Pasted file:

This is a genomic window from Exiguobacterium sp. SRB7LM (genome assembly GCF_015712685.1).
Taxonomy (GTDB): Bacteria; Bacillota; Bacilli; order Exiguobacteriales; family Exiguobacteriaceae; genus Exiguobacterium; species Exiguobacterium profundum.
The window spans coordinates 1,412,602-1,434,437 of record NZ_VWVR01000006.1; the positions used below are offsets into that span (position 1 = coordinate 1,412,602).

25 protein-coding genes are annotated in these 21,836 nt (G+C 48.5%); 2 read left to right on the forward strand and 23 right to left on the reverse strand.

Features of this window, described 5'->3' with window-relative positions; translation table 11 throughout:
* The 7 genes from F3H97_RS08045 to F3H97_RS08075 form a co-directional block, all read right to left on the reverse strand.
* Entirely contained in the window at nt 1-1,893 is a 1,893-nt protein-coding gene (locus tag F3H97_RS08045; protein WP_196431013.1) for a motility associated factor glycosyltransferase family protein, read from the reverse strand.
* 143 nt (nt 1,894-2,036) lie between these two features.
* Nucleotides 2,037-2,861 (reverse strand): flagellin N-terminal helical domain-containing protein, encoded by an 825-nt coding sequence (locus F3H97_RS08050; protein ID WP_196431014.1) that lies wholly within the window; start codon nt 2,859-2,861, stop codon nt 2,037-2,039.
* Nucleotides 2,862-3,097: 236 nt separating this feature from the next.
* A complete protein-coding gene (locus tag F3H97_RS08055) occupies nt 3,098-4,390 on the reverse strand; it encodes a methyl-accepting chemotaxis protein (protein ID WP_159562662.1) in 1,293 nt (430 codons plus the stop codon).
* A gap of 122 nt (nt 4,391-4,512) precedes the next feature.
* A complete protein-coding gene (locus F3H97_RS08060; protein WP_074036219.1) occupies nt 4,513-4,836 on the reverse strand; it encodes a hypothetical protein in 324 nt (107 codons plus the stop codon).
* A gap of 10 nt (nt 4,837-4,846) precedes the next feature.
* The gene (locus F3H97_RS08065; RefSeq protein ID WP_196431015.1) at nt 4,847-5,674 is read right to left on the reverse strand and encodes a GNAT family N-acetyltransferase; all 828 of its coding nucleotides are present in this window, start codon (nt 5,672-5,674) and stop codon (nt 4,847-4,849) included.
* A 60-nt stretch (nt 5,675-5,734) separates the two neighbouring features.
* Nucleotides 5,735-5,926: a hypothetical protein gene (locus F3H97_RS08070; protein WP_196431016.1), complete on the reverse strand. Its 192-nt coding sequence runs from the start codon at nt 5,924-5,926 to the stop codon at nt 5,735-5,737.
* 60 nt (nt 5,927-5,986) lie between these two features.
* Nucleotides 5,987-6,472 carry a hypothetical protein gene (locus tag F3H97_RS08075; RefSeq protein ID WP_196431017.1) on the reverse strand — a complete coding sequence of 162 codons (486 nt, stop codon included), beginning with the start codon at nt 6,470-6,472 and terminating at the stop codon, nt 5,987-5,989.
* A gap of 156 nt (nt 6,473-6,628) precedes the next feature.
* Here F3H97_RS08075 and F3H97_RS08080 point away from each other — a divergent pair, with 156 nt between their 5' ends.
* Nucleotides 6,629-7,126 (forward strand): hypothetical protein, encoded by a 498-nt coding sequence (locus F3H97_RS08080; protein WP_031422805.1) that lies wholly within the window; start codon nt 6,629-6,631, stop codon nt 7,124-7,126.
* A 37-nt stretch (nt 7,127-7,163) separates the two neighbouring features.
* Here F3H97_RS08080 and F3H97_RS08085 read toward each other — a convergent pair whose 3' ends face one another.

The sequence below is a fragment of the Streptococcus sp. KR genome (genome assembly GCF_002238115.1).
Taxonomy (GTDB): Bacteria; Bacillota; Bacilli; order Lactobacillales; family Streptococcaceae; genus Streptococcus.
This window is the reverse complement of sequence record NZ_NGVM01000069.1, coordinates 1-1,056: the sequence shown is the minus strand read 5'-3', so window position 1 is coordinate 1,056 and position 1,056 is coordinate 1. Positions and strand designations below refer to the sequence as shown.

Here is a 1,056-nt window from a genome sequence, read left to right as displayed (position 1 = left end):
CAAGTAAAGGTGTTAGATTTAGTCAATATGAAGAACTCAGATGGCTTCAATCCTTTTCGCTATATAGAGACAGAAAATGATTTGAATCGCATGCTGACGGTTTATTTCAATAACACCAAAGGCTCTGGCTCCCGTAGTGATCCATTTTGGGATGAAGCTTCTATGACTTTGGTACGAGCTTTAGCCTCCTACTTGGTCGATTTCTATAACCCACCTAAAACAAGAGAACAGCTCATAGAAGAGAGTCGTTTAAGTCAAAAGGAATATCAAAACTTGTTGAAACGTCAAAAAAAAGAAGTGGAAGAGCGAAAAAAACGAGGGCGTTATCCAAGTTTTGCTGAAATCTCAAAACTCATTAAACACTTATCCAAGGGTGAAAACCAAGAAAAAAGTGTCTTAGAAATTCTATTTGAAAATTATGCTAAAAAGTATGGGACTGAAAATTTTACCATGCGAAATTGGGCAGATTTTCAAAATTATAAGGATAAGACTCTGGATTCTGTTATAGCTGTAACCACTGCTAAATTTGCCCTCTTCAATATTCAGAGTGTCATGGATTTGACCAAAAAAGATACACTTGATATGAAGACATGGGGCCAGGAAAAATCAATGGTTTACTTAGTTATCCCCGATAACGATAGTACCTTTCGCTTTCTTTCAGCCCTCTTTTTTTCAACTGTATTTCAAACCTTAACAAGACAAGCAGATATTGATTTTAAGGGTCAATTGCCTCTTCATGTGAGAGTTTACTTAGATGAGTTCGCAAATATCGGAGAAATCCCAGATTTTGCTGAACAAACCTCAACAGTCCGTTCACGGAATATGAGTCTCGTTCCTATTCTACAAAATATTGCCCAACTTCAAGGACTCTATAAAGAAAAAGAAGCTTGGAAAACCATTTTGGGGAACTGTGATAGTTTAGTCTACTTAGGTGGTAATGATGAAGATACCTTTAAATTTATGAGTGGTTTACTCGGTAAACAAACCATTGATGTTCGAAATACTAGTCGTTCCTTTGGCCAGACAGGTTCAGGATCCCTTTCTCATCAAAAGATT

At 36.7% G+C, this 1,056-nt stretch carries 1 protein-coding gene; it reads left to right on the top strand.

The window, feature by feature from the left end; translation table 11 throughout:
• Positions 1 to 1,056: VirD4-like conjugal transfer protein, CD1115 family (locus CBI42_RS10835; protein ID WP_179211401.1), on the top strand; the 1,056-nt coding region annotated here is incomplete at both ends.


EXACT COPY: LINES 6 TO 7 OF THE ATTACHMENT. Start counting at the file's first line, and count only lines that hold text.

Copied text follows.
* The 7 genes from F3H97_RS08045 to F3H97_RS08075 form a co-directional block, all read right to left on the reverse strand.
* Entirely contained in the window at nt 1-1,893 is a 1,893-nt protein-coding gene (locus tag F3H97_RS08045; protein WP_196431013.1) for a motility associated factor glycosyltransferase family protein, read from the reverse strand.